The period of activities chronicled herein has been lively. The end of last term saw the School Sports, the production of The Fourth Wall, the Mock Trial, and no fewer than three House Teas. This term has seen the Inter-School Sports. But the liveliness of the present term has been subdued partly by the quiescence of School Societies, partly by the sense of laziness occasioned by warmer weather, but most of all by the eternal skeleton at the feast - examinations. We trust that when the School goes under canvas in July, the skeleton will have been left safely behind; although the cynic may suggest that even the bare bones of a skeleton might prove welcome to the ravenous cannibals of Pett. It is our experience that the School passes not through annual, but through biennial phases of development. Each phase is ended by the exodus of most of the older members of the School. It is remarkable how such changes affect that part of school life outside the everyday curriculum. Such a phase began in 1928, and has ended this year. The Captain of the School, the Athletics Captain, the Editor of the Monovian, and, Whittingham excepted, all the House Captains have remained the same throughout the two years, thus ensuring unity of development. This period is, we suggest, noteworthy for the accentuation of two growing tendencies, The first might almost be called a democratic tendency. Any feeling of Upper School exclusiveness, which previously existed, has been broken down. Many factors have contributed. The School Camp has undoubtedly created a wider fellow-feeling amongst all forms. House spirit has a similar effect; and House spirit has been encouraged by more team events in the Sports, and House Teas have become more and more popular. Societies have adapted their activities so as to make the widest possible appeal. Whatever the cause, it remains a fact that School activities have become more representative of the efforts of the whole School. The second tendency is the natural result of the first. The School is undoubtedly looming larger in the lives of more of its members. School activities have become so varied that it is possible for everyone to find some interest in school life besides doing homework or gaining marks. The School is awakening more enthusiasm. There is more magnetism in being a Monovian. If the Scout movement is weak in the School, it is because the School suffices. The formation of the Christian Union hints at still further development along these lines. The same tendency is expressed in other ways. For the last two years our Sports have been held on our own ground. In the last two years the School's own Library has grown enormously. There are prospects of our own Gymnasium and Dining Hall. The School is becoming more and more self-sufficing. It is not implied that such tendencies did not exist before. It is only suggested that they have gained strength in the last two years. But, changes noted, equal mention must be made of the permanent influences which have enabled its to develop naturally on traditional lines. First, there is the ready sympathy and encouragement of our Headmaster, whose generous rule has made possible our multifarious activities; secondly, there is the consistent energy of all the Masters who lead the various Societies. The steady co-operation of the Staff runs throughout. We would like, for the first time, to make grateful acknowledgment of the services rendered by Mr. Rothery who, both as proof-reader and business manager, has for years shouldered much of the task of producing the Monovian. It will be noted that the editorial "we" is now truly plural. And so, having duly prefaced this, our last effort, and having duly rung down the curtain on an era of eventful growth, we would bow our successor, with the best of wishes, into the editorial chair.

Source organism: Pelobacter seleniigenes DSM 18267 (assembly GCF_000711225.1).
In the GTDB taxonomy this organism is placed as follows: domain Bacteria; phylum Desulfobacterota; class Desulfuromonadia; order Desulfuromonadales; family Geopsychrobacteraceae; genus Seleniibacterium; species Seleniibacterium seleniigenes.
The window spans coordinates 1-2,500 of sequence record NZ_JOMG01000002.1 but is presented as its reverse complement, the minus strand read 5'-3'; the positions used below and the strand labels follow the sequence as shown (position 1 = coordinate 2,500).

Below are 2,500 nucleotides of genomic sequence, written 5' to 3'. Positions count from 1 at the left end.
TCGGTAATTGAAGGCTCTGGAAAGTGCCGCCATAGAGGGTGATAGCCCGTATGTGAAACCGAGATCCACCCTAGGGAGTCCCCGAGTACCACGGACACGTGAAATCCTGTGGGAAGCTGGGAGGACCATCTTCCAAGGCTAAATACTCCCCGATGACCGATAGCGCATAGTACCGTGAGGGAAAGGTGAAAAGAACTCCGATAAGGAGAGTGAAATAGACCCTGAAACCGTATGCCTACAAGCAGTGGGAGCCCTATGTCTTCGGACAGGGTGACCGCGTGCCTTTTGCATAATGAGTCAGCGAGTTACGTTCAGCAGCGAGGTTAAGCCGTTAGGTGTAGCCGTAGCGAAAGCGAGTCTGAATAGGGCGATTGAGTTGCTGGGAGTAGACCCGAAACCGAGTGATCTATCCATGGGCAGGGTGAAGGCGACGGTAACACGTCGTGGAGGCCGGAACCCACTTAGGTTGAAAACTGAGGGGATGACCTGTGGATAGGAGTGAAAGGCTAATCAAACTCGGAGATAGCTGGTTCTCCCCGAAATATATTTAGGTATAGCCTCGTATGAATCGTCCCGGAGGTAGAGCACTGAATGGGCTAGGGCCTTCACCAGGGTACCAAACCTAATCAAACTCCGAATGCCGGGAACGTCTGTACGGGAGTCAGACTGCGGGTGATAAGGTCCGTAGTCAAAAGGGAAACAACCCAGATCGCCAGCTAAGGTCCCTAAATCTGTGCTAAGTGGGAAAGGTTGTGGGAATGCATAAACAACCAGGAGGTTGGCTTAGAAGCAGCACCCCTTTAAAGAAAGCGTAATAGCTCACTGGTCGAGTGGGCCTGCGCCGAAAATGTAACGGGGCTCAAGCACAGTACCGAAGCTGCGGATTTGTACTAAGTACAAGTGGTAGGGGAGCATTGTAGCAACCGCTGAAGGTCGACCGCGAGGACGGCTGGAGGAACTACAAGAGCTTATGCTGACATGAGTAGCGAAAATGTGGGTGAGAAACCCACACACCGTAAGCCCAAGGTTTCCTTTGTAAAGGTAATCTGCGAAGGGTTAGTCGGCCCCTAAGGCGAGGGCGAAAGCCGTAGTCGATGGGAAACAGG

No. 15 November, 1930